Wednesday, April 8, 2015

What's A Social Life? Who Has Time To Be Connected?

What's a social life? Who has time to be connected? 

I keep coming back to this topic because I went through some serious withdrawal when I was at my worst with caregiver burnout, which happened a few times over the course of several years. I feel it's an important topic to cover. When I launched in February, I wrote a blog about Caregiver Burnout. Though the topic of this blog can be a result of feeling burnout, I think, for me, it runs deeper than that. 

There came a point early on in my caregiving journey when I felt myself not wanting to connect with my friends. I've always been a social person. From the time I was a child in grade school up through adulthood, I've worked hard at staying connected to my large friendship circles. I've put forth the time and effort over the years to nurture my long standing relationships. I am the "typical" middle child who runs in a pack and is connected with others on a large scale.

That all came to a screeching halt when I was so focused on caring for someone who completely relied on me. Without realizing it, one day, it seemed as though if someone looked at me sideways, I would back off and withdraw. In the past, I would engage and see what the matter was. My personality changed to a large degree for a long time. I was so sad, feeling stressed so much of the time. I didn't have the energy to make plans and see them through. My friendship circles were shrinking, and I didn't have time to think about it. Caregiving became all consuming for me. 

I don't think that is a healthy way to live. Especially going from one extreme to another. Some of my closest friends were aware I was dealing with a lot of stress and pulling away. They were very understanding. They were supportive and some went out of their way to check on me and keep me engaged. Up until recently, I accepted that my personality changed permanently. But, guess what - I'm back and so happy to feel alive again. I've worked hard to sort through my life, figure out what and who are most important to me, and I have a "happy feeling" deep inside again. It seems like it just showed up one day, but it really happened over time. No matter how it happened, I'm so glad to "feel like my old self again!"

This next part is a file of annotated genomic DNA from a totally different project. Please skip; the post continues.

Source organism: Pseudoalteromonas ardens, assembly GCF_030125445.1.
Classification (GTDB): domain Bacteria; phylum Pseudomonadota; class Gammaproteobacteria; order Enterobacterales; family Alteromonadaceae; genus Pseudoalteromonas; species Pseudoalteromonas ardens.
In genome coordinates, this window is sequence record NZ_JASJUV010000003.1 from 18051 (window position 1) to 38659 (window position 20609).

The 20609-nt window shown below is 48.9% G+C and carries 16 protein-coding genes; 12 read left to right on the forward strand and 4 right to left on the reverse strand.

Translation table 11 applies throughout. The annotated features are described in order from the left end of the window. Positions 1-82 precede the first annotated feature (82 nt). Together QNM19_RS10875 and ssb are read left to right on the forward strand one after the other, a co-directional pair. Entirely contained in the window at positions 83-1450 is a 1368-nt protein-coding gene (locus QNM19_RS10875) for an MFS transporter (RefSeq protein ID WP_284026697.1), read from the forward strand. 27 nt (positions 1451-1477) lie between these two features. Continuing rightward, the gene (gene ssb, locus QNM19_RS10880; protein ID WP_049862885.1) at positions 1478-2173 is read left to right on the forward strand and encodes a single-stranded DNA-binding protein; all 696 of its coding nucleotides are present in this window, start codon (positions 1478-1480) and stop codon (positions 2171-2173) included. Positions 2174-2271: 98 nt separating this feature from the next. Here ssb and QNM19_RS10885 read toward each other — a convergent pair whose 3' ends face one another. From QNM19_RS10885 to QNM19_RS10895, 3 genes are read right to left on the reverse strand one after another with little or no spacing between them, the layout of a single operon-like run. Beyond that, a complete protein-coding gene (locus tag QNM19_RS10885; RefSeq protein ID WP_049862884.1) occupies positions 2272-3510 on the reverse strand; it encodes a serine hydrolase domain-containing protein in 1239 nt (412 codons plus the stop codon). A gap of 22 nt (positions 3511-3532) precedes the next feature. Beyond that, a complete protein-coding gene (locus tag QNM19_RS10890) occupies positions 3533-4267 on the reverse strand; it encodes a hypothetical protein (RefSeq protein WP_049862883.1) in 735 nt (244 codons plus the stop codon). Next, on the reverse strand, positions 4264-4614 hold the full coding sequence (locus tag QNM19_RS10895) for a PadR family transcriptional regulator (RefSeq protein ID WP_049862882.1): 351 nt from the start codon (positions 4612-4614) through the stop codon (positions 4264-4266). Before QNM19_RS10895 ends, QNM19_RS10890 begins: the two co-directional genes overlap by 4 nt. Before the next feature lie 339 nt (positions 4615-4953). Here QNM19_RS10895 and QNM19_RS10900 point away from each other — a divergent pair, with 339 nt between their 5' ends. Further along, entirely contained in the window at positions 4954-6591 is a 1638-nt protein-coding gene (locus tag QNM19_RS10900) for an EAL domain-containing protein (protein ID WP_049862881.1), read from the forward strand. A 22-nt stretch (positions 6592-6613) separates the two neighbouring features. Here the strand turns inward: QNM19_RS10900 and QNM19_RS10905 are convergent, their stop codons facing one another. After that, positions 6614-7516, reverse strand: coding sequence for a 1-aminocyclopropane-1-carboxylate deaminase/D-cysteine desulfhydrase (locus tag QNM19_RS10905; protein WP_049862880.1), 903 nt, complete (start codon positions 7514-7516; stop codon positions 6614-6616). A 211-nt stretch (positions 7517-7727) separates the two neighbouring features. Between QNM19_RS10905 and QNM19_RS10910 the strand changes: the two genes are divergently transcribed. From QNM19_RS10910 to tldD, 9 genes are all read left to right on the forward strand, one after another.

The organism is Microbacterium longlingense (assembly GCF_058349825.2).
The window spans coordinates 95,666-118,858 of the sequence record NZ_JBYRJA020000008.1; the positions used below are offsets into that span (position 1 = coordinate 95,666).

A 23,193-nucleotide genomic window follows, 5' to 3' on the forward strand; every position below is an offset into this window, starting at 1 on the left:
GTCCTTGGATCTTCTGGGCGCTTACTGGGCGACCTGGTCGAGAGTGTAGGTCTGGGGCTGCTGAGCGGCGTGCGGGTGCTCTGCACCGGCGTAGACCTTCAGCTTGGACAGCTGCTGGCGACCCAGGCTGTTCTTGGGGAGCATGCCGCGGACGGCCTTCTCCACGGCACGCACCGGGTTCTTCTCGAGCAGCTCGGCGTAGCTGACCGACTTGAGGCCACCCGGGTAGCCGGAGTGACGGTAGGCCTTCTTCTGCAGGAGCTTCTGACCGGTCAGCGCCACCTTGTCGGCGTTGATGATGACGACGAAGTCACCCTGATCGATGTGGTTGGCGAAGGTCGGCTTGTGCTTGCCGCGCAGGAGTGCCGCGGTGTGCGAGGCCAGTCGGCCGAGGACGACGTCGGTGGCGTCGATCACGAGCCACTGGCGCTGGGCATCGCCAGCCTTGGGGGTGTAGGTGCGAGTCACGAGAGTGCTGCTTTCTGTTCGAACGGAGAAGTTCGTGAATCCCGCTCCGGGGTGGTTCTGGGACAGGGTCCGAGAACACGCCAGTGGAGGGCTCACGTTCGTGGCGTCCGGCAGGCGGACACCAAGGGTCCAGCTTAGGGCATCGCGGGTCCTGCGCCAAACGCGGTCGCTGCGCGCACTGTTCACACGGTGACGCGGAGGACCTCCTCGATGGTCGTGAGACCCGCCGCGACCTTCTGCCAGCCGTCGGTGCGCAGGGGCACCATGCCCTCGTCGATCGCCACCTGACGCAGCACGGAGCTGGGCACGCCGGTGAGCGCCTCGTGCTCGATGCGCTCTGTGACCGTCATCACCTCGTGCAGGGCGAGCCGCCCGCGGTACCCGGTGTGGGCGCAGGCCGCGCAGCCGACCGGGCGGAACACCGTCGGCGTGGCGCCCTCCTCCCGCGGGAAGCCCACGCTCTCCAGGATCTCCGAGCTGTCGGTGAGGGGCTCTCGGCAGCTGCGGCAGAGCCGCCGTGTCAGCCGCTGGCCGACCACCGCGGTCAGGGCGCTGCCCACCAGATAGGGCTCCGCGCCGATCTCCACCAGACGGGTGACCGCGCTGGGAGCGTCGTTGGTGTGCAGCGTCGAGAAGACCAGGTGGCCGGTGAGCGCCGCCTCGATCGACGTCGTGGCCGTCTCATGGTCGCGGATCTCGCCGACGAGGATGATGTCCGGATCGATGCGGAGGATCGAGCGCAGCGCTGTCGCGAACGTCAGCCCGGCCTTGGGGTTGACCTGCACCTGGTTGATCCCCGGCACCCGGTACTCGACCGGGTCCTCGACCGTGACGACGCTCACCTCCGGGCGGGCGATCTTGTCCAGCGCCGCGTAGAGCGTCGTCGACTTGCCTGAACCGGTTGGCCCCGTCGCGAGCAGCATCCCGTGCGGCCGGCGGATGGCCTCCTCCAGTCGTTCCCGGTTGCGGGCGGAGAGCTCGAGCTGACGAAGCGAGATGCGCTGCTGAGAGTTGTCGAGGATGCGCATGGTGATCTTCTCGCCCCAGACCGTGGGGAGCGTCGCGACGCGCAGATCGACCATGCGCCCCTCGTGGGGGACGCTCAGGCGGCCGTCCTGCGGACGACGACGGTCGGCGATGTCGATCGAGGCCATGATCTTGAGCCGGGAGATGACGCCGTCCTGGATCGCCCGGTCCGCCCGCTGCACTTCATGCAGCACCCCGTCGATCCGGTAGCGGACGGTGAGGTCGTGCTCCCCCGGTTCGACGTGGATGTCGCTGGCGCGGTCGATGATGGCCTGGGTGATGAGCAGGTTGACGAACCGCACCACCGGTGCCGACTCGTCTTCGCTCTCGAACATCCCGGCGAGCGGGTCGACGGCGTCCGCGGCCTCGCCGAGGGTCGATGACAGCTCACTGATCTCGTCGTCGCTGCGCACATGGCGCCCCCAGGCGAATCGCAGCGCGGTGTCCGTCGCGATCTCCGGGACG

I'm so thankful for my family and friends who have been so supportive. And for those who are no longer a part of my life, that's how it goes sometimes. You may outgrow some people in your life. You may have to walk away from some people who once were very important to you. Whatever and whoever brings peace and joy to your life, those are the people to look to, lean on, lift up and support. For when you are in a crisis, dealing with life and death issues, daily, there is no time for negative energy. 

I'm different from who I was five years ago, ten years ago, twenty years ago...and yes fifty years ago. But my core values and source of strength remain the same. In the end, all that matters are our relationships, the love and the peace in our life and how we perceive life and living. All the stuff and things are of little importance when someone you love more than life is dying. Embrace the moment, for the moment is what truly matters most.

This week, think about those who are in your life. Those who may have fallen by the wayside. Those that you miss. Those that you need to visit or call. Pick up the phone, send a greeting card, write an email, send a text...reach out and say "Hello, I've been thinking about you, we need to get together" and see how that makes you feel. Don't let too much time go by and disconnect from those who matter in your life, even if you have to push yourself. You'll be glad you did, I promise. 

Best Wishes,
Carole Brecht
Instagram: @San_Gen_Woman
Twitter: Carole Brecht @SanGenWoman

Copyright 2015

No comments:

Post a Comment